The Alon-Füredi theorem is something that I have written a lot about in this blog. I spent a considerable amount of time on this theorem during my PhD. In fact, it’s generalisation that I obtained and it’s applications in finite geometry (blocking sets), coding theory (Reed-Muller codes), and computer science (polynomial identity testing), constitute my most cited paper. I have recently learned another nice coding theoretic application of this result, which I would like to share in this post.

Coding theory is an important branch of mathematics with wide ranging applications, like data compression, transmission, storage. One of the main object studied in this area is a linear code. An code is a -dimensional vector subspace of in which the minimum Hamming weight of vectors is equal to . The elements of the vector subspace are known as *codewords*. The parameter is known as the *length* of the code and as its *minimum distance* which is related to the number of errors that can be corrected by the code (higher the value of , higher the error-correcting capacity of the code). The main problem in coding theory is to obtain the largest possible value of , given and the smallest possible given . Some of the fundamental bounds for these problems are the Hamming bound, the Singleton bound and the Griesmer bound. Some famous examples of codes that are optimal w.r.t. these bounds are the Hamming code, Golay code, and Reed-Solomon codes. Along with being useful in practice, these codes are also related to beautiful and deep mathematical theories. Here is a nice introduction to the subject by Venkatesan Guruswami.

The study of codes with certain extra restrictions has also developed because of some specific examples. One such restriction, is that every codeword is *minimal*, in the sense that if is the support of a codeword and is any codeword with then for some . Such minimal codewords have been used in secret sharing schemes and decoding algorithms. Here is an early paper discussing some properties of minimal codewords. Naturally, one expects that minimal codes will have stronger bounds on their parameters. That’s precisely where Alon-Füredi shows up. In a recent paper, Alfarano, Borello, Neri and Ravagnani have applied this theorem and related results to prove the following:

**Theorem 1. **In a minimal code, .

**Theorem 2**. In a minimal code, .

Here is their short proof of Theorem 1 using the Alon-Füredi bound.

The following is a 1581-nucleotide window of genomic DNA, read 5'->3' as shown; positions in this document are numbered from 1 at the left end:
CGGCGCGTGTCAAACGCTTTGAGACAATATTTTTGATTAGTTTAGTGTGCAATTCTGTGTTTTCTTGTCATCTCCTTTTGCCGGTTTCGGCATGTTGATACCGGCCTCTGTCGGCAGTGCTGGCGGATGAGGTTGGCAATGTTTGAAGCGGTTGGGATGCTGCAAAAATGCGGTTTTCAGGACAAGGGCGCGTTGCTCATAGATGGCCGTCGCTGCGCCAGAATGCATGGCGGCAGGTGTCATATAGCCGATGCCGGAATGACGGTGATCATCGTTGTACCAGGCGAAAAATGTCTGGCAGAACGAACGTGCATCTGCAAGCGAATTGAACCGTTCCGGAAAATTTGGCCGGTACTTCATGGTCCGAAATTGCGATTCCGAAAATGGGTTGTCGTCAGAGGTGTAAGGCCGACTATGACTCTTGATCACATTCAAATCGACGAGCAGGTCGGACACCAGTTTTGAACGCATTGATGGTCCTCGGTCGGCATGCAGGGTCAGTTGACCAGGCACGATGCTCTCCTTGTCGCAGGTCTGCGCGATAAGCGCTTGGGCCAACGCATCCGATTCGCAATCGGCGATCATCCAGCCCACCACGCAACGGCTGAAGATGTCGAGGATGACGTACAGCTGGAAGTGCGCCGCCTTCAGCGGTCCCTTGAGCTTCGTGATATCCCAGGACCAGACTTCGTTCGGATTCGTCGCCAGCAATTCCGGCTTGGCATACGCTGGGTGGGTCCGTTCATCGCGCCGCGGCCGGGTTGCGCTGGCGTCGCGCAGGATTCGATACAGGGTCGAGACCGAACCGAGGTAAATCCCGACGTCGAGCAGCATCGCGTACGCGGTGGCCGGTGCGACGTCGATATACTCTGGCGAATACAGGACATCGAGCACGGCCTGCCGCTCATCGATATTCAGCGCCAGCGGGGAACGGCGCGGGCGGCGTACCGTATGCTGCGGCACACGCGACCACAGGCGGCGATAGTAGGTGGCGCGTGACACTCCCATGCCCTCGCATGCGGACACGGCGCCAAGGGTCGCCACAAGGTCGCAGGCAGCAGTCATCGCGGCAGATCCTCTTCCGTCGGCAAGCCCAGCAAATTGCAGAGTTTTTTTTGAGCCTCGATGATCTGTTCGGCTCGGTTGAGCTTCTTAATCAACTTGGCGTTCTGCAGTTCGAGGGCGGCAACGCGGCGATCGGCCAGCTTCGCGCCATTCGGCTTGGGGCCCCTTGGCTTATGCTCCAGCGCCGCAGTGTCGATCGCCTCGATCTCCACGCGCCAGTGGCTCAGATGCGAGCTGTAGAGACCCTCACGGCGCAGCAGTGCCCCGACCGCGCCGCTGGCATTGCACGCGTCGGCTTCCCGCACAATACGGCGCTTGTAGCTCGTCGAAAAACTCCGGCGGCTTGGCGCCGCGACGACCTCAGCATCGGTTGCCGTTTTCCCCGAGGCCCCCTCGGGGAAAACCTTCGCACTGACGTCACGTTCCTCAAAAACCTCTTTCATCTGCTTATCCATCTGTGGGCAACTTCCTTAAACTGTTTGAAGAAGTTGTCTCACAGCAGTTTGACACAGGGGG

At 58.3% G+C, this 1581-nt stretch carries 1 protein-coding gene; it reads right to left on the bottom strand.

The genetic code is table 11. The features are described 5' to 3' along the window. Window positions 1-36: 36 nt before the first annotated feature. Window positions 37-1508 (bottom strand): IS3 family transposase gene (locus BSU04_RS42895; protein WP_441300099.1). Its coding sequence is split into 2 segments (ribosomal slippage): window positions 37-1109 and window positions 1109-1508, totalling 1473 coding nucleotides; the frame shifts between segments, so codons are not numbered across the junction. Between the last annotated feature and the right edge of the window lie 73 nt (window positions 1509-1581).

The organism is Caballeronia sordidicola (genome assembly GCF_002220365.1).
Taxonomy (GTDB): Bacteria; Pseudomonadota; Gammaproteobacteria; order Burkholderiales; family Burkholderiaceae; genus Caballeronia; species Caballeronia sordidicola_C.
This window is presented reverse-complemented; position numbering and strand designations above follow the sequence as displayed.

Every codeword in a minimal code is also maximal. Let be a non-zero codeword. Then , where is the generator matrix and is a non-zero vector in . Let be the linear polynomial given by where is the -th column of . Consider the polynomial Then , and in fact for any vector , if and only if , which by the maximality of is only possible if for some . Therefore, is non-zero at exactly elements of . From the Alon-Füredi bound, we know that is non-zero at at least points where are unique non-negative integers for which , and . From , we can conclude that , and thus . But note that is precisely the Hamming weight of , and hence the minimum distance of the code is at least .

The proof of Theorem 2 is slightly more involved than Theorem 1, and so I refer you to the paper for that. The same proof appears in this recent paper in a geometric language. Note that one can derive lower bounds on using Singleton bound or the Griesmer bound in combination with Theorem 1, but these are weaker than the bound in Theorem 2.

Interestingly, Theorem 1 can also be proved via the main Alon-Füredi theorem, instead of the Alon-Füredi bound (which is in fact a result of Jamison and Brouwer-Schrijver when applied to ), i.e., any polynomial that vanishes on all points except one in has degree at least (see Theorem 22 in this or Theorem 3.7 in this).

Does generalized Alon-Füredi (“the minimal number of non-zero values of the non-zero polynomial on the grid under constraints which are upper bounds on and is attained on the product of monomials “) has applications of this sort for codes?

I don’t know applications of that result in the context of minimal codes. But it’ll be interesting to find some coding theoretic interpretation/application of those degree constraints. I’ll think about it, especially in the context of this new paper.